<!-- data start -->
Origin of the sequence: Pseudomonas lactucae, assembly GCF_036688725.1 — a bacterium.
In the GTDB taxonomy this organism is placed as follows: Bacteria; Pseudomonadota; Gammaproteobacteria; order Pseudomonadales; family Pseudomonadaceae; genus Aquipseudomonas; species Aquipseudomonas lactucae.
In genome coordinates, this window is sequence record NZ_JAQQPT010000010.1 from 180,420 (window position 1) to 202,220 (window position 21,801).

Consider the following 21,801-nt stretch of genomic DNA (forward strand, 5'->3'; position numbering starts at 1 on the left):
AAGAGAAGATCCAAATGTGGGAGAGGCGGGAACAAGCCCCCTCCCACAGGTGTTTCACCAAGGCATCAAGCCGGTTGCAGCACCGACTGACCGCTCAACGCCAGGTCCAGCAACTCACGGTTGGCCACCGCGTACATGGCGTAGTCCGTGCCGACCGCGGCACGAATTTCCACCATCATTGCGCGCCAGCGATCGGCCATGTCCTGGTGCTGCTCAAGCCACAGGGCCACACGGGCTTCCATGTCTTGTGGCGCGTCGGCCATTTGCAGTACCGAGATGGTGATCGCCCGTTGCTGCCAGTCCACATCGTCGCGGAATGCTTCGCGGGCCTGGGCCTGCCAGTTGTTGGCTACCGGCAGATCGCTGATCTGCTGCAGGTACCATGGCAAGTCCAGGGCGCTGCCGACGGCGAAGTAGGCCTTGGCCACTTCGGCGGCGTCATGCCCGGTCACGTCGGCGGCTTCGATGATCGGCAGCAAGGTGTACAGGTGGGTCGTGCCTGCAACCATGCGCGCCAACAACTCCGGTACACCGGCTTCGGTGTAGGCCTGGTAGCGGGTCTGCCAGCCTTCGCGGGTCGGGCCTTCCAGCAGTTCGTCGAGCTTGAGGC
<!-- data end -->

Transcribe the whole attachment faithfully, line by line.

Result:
Origin of the sequence: Pseudomonas lactucae, assembly GCF_036688725.1 — a bacterium.
In the GTDB taxonomy this organism is placed as follows: Bacteria; Pseudomonadota; Gammaproteobacteria; order Pseudomonadales; family Pseudomonadaceae; genus Aquipseudomonas; species Aquipseudomonas lactucae.
In genome coordinates, this window is sequence record NZ_JAQQPT010000010.1 from 180,420 (window position 1) to 202,220 (window position 21,801).

Consider the following 21,801-nt stretch of genomic DNA (forward strand, 5'->3'; position numbering starts at 1 on the left):
AAGAGAAGATCCAAATGTGGGAGAGGCGGGAACAAGCCCCCTCCCACAGGTGTTTCACCAAGGCATCAAGCCGGTTGCAGCACCGACTGACCGCTCAACGCCAGGTCCAGCAACTCACGGTTGGCCACCGCGTACATGGCGTAGTCCGTGCCGACCGCGGCACGAATTTCCACCATCATTGCGCGCCAGCGATCGGCCATGTCCTGGTGCTGCTCAAGCCACAGGGCCACACGGGCTTCCATGTCTTGTGGCGCGTCGGCCATTTGCAGTACCGAGATGGTGATCGCCCGTTGCTGCCAGTCCACATCGTCGCGGAATGCTTCGCGGGCCTGGGCCTGCCAGTTGTTGGCTACCGGCAGATCGCTGATCTGCTGCAGGTACCATGGCAAGTCCAGGGCGCTGCCGACGGCGAAGTAGGCCTTGGCCACTTCGGCGGCGTCATGCCCGGTCACGTCGGCGGCTTCGATGATCGGCAGCAAGGTGTACAGGTGGGTCGTGCCTGCAACCATGCGCGCCAACAACTCCGGTACACCGGCTTCGGTGTAGGCCTGGTAGCGGGTCTGCCAGCCTTCGCGGGTCGGGCCTTCCAGCAGTTCGTCGAGCTTGAGGC